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Tuesday, Jan 8, 2008, 8:29 am

Taxes vs. Charity

By Adam Doster
Exhibit A on why charity can't be substituted for progressive taxation.
The shift from public money to private wealth in shaping the nation’s cities is evident in national data. Government outlays on physical infrastructure have declined to 2.7 percent of the gross domestic product, from 3.6 percent in the 1960s. Philanthropic giving, in contrast, has jumped to nearly 2.5 percent of G.D.P., from 1.5 percent in 1995 and 2 percent in the ’60s.

And why does this matter?

Philanthropic spending adds mainly to the nation’s stock of hospitals, libraries, museums, parks, university buildings, theaters and concert halls. Public infrastructure — highways, bridges, rail systems, water works, public schools, port facilities, sewers, airports, energy grids, tunnels, dams and levees — depends mostly on tax dollars. It is hugely expensive and the money available, while still substantial, has shrunk as a share of the national economy.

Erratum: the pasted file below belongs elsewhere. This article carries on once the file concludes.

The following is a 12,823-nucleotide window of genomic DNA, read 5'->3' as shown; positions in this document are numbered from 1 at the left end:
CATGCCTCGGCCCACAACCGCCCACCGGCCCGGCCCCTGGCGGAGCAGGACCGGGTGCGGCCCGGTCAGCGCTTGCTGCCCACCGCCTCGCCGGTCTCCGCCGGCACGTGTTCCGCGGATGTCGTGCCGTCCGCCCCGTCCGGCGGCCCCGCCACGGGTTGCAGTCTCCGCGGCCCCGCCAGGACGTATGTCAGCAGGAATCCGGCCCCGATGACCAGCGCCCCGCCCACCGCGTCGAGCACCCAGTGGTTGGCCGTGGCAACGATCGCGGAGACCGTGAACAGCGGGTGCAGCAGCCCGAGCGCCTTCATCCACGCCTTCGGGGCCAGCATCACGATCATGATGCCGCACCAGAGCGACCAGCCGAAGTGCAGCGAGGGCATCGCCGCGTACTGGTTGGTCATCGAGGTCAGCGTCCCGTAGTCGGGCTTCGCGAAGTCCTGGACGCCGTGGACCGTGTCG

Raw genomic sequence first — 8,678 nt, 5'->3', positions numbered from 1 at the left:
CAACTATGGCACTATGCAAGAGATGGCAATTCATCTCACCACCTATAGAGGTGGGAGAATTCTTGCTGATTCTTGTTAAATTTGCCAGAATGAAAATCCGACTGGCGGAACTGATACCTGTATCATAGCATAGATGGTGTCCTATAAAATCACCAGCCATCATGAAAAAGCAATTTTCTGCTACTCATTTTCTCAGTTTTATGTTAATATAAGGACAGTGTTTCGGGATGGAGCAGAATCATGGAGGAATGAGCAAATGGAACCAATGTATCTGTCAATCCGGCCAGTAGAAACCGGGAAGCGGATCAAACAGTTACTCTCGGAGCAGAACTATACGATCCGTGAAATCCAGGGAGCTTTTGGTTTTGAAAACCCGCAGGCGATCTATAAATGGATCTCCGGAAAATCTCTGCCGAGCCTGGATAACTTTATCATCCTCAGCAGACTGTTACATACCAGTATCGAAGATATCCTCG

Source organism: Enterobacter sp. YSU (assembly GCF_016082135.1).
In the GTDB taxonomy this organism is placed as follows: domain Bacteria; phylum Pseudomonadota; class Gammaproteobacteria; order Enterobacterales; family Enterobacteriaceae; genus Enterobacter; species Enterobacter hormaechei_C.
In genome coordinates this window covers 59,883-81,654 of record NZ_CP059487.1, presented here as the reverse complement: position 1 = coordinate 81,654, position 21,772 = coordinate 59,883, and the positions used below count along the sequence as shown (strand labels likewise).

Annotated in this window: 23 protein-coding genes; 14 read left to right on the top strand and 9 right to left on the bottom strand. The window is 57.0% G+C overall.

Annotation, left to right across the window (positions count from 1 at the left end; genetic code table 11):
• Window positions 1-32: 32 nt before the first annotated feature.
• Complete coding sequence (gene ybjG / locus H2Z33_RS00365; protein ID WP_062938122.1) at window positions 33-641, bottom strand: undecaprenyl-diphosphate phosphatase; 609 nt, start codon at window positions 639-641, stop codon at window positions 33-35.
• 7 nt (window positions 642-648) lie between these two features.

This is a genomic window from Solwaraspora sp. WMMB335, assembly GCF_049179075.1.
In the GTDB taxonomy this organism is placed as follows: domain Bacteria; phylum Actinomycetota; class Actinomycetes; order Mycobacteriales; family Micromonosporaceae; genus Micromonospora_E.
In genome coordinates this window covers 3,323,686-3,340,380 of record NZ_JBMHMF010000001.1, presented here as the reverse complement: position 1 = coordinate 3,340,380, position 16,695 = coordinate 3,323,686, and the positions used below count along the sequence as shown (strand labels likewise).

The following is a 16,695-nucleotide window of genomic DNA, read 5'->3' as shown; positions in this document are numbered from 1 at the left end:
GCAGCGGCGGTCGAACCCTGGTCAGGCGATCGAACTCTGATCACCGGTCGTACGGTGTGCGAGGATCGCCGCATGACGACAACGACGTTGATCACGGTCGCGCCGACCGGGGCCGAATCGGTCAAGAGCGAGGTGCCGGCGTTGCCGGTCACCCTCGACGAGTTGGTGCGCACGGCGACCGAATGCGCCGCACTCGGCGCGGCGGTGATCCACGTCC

Adam Doster, a contributing editor at In These Times, is a Chicago-based freelance writer and former reporter-blogger for Progress Illinois.

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